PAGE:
Lastly, take a good look at the bag's mounting system. Although the dozen we've featured here are all of the throw-over variety, each has a unique anchoring system. For example, some secure fore and aft, which is best from a safety standpoint. Others will offer conveniences like receiving mechanisms that can be left on the bike for effortless removal and reapplication. Such details will look mighty important if you find yourself picking up your dirty ditties along the roadside or untying knots in a freezing downpour.
Editor's note: Since this evaluation was completed in 1998, many of the saddlebags have evolved or been replaced. At least one of the companies has apparently left the market. We are preparing a similar guide for the December 2003 issue of Motorcycle Cruiser (on sale on November).
Chase Harper European Tour Saddlebags $190
12Hx14.5Lx8W -- 33.25 qt. ea.-- 2 anchor pts/bag -- 2 ext. pockets ea.
These extra-large capacity bags are able to retain an enormous amount of gear. The main compartment alone will hold up to 23.75 quarts (imagine one full-face helmet and a half-dozen rainsuits). The large side pockets, at seven and one-half quarts, will hold sizable extras like winter gloves or an electric vest. Overall, each bag encloses roughly 33.25 quarts, including a small removable pocket (two quarts) for your valuables. The bags are made from mid-weight Cordura, and are sealed on the inside for water-tightness. Attachments to the bike include nylon-strap loops for the rear footpegs, or a frame tube with quick-release action so they can be left on the bike. Another strap clips around the tail. Chase Harper incorporates hard plastic into the bottom and upswept front of this bag for stability and protection. They also provide removable plastic exhaust guards. Further niceties include: a soft nylon backing to protect against scuffing; dual-zippered, top-opening access; rain flaps and double nylon handles joined by wraparound leather for easy carrying -- all for around $190.
Dry Bag Saddlebags $167
10Hx15.3Lx8W -- 22.5 qt. ea. -- 2 anchor pts./bag -- no ext. pockets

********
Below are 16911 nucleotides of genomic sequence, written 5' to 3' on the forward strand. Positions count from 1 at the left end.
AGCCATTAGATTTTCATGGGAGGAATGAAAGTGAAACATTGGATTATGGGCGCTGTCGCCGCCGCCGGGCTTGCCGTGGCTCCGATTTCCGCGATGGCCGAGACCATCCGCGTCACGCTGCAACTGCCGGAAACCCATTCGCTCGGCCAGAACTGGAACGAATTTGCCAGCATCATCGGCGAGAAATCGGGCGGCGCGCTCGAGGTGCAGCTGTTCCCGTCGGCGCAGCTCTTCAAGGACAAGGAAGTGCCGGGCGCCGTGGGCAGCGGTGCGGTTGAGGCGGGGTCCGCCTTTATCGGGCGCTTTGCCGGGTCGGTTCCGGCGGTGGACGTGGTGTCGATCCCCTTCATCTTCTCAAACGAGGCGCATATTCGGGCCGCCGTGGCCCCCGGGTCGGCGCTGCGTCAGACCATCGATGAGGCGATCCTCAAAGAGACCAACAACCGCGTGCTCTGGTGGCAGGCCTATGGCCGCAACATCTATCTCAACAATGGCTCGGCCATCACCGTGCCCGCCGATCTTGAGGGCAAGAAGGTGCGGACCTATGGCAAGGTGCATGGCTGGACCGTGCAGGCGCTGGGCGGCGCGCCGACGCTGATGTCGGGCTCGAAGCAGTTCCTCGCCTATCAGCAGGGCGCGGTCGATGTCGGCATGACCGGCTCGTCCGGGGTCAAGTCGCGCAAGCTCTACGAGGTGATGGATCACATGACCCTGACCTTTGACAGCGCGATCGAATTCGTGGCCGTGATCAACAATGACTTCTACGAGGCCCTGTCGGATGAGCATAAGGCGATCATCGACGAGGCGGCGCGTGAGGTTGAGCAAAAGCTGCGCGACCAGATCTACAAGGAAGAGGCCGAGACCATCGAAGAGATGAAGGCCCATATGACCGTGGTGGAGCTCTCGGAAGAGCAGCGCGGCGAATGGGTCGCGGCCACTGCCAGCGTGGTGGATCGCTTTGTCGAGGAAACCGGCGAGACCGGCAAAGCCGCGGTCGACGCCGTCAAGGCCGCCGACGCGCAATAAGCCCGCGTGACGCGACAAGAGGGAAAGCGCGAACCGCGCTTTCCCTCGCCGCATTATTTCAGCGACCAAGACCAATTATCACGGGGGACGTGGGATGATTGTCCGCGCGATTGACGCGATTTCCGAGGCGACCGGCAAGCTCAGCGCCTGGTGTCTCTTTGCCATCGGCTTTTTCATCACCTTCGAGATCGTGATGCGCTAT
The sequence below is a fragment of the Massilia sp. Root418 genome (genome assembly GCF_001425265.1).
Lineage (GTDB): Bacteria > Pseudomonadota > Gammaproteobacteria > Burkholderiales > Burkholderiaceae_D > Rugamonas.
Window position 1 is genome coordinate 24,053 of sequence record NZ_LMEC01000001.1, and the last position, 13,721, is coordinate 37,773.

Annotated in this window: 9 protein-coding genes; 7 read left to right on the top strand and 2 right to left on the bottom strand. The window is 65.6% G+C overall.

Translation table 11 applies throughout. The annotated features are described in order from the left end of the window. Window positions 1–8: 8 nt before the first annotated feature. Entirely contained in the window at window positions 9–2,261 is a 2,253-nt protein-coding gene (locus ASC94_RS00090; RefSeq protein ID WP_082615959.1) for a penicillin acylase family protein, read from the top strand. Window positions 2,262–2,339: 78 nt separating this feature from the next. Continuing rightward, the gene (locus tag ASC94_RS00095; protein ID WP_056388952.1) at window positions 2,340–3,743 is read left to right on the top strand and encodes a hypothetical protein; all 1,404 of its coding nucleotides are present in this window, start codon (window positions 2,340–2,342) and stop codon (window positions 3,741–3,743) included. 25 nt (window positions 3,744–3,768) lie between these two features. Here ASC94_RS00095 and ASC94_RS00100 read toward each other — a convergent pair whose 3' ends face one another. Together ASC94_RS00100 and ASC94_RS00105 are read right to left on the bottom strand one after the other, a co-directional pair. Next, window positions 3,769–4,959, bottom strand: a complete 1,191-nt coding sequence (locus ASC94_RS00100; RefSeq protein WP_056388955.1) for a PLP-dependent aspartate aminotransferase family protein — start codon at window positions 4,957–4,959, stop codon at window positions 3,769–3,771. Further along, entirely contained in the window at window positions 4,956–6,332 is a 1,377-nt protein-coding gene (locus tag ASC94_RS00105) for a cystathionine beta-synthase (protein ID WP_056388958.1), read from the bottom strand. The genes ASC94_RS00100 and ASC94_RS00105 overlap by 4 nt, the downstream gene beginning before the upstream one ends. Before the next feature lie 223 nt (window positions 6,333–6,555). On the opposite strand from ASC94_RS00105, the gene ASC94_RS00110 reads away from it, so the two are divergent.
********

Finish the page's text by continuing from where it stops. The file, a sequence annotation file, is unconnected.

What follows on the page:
There's nothing normal about these bags offered by Riderwearhouse. This catalog is known for its eccentric yet extremely efficient offerings. So if you dare to be different, the Dry Bags will undoubtedly live up to their name. After all, they are made from a pliable non-porous plastic and lined with Cordura, which rolls closed like a paper sack and secures by looping and locking the double-duty carrying strap beneath the bags. If that sounds ticklish, wait until you install the hard plastic "bag stiffeners." If Ikea sold soft luggage, this would be it. The directions are universal language illustrations and even come with their own ingenious little tool. Attachment is made around the rear and at the footpegs using quick-release buckles on nylon straps. These bags are expandable, thanks to their unusual roll-down top closure, and feature a hard plastic backing that faces soft foam to the bike. Available through mail order for $167.
Eclipse Dodge Slant Cruiser Bags $219
12Hx16Lx6.3W -- 18 qt. ea. -- 2 anchor pts./bag -- no ext. pockets
It's true the Dodge bags use both real leather (for straps and trim) and imitation leather (top flap), but since the bulk of their construction is comprised of nylon they are included in this comparison. The leather and chrome-endowed styling is merely a facade for these highly functional, compact bags. Under the fold-over flap waits a dual-zippered Cordura flap, which seals at the end with a hook-and-loop fastener. The bags offer a rigid inner support panel toward the bike and softer support panels on each end. Nylon lines the bags, and a secret stash pocket is incorporated under the top flap. A soft tricot mesh is used on the outer bag facing the bike as well as under the wide seat yoke. This system looks good but requires undue fiddling to adjust and make the bags even. Also a bit different than the others, Dodge bags require that your bike have saddlebag support frames for proper attachment via straps on the bag's inner sides. If you're looking for a functional bag that's undeniably cruiseresque, the Dodge Slants, at $219, may be for you.
Hondaline Saddlebags $167
11.5Hx14Lx 7.5W -- 20.3 qt. ea. -- 2 anchor pts/bag -- no ext pockets